Hughes D.W., 1996, QJRAS, 37, 593
Ishiguro M., Usui F., Sarugaku Y., Ueno M., 2009, Icarus, 203,
Jenniskens P., 2004, AJ 127, 3018
Jenniskens P., 2006, Meteor Showers and their Parent Comets,
Jenniskens P., 2008, Earth Moon Planets, 102, 505
Jenniskens P., Vaubaillon J., 2007, AJ, 134, 1037
Kasuga T., 2009, Earth, Moon, and Planets, 105, 321
Kennett D.J., Kennett J.P., West A., Mercer C., Que Hee S.S.,
Bement L., Bunch T.E., Sellers M. et al., 2009, Science, 323,
Kres´ak L., 1993, AA, 279, 646
Kres´ak L., Kres´akova, M., 1987, Publ. Astron. Inst. Czech. Acad.
Sci., 67, 265
Levasseur-Regourd A.C., Hadamcik E., Desvoivres E., Lasue J.,
2009, Planet. Space Sci., 57, 221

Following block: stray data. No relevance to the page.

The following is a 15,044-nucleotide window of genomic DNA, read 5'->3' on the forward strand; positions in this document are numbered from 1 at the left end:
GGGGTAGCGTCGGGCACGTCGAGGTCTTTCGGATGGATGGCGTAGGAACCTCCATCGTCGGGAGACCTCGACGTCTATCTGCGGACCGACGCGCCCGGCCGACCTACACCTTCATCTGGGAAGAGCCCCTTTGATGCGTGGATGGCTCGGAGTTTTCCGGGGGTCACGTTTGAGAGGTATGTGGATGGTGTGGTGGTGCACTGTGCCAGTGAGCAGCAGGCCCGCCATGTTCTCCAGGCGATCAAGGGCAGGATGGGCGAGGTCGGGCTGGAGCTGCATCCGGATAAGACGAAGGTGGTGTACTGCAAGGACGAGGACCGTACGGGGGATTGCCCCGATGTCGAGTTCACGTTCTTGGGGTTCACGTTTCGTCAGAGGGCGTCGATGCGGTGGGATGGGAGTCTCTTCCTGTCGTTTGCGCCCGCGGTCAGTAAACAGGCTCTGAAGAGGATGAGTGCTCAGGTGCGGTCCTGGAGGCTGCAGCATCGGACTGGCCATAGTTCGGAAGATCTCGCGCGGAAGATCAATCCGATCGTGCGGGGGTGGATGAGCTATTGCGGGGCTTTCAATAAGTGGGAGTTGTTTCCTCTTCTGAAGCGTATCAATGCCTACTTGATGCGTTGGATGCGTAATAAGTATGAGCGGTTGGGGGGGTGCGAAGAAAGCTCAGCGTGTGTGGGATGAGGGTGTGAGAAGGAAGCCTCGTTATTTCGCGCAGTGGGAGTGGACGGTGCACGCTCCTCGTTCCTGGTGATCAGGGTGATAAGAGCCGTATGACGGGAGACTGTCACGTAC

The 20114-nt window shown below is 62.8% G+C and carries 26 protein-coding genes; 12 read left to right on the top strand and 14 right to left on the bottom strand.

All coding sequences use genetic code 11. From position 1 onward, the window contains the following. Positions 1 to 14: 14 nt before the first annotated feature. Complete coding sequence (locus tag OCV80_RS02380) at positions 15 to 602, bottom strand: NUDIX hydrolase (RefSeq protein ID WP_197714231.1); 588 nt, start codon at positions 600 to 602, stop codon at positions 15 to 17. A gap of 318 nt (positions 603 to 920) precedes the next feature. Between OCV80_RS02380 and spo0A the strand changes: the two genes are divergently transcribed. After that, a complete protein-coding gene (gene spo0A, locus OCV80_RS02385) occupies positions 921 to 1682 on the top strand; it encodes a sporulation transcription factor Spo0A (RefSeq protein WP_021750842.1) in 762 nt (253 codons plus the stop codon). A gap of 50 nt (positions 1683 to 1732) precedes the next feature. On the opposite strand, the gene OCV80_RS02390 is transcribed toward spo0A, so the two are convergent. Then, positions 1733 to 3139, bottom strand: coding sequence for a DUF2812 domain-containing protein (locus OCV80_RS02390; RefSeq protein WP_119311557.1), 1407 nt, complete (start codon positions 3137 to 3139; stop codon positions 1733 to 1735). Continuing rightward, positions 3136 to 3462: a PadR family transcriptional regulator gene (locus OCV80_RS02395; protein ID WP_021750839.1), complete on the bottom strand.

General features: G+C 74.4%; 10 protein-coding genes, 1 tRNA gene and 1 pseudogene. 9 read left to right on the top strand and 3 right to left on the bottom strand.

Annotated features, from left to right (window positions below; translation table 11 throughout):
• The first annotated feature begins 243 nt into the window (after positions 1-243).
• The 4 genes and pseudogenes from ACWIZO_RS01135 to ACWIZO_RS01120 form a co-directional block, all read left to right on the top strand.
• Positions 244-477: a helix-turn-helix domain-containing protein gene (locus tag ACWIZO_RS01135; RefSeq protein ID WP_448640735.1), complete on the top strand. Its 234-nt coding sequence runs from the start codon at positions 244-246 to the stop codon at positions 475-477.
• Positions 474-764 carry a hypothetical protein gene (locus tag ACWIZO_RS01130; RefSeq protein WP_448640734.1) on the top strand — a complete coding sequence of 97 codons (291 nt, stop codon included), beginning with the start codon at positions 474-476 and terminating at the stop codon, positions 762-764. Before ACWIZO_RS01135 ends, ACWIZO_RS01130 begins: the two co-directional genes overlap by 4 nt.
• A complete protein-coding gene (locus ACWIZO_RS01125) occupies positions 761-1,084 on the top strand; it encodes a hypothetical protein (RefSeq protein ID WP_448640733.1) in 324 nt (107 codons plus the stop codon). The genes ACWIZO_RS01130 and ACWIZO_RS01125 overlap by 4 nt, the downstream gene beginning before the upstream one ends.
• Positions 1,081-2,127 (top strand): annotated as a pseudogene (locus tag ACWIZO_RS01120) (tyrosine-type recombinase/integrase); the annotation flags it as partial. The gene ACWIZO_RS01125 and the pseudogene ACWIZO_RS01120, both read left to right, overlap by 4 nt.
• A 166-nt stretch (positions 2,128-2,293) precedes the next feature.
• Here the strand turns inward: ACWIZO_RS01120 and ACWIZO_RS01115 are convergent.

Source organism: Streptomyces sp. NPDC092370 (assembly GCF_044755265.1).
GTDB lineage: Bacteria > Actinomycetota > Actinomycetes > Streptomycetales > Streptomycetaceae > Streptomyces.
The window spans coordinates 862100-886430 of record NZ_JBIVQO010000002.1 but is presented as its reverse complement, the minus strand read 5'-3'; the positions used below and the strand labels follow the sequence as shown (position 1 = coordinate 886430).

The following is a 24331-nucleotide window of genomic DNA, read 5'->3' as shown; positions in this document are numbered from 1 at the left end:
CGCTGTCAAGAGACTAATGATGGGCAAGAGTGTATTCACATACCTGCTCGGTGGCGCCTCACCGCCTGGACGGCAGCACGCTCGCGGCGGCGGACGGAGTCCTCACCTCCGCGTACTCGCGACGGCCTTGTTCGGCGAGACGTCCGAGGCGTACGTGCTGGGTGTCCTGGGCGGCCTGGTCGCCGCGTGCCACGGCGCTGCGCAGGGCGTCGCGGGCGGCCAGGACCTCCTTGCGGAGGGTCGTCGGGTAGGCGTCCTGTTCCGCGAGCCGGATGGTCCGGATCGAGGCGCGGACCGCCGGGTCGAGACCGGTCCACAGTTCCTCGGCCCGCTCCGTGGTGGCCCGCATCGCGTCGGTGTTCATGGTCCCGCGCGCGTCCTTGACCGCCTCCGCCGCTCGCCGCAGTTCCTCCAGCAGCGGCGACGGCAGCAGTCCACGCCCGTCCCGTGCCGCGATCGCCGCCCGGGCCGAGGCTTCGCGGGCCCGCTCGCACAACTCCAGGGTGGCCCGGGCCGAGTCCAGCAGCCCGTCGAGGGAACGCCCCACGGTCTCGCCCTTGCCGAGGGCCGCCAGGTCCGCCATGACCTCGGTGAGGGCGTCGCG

Luu J.X., 1993, Icarus, 104, 138
Mahaney W.C., Kalm V., Krinsley D.H., Tricart P. et al., 2010,
Geomorphology, 116, 48
Melosh J., AGU Meeting 14-18 December 2009, San Francisco
McBride N., Taylor A.D., Green S.F., McDonnell J.A.M., 1995,
Planet. Space Sci., 43, 757
Morbidelli A.,Jedicke R., Bottke W.F., Michel P., Tedesco E.F.,
2002, Icarus, 158, 329
Napier W.M., 2001, MNRAS, 321, 463
Napier W. M., Asher D.J., 2009, A&G, 50, 18
¨Opik E.J., 1977, Interplanetary Encounters, Elsevier, Amsterdam
Porubfican V., Kornoffs L., Williams I.P., 2004, Earth, Moon, and
Planets 95, 697
Porubfican V., Kornoffs L., Williams I.P., 2006, Contrib. Astron.
Obs. Skalnat´e Pleso, 36, 103
Reach W.T., Vaubaillon J., Kelley M.S., Lisse C.M., Sykes M.V.,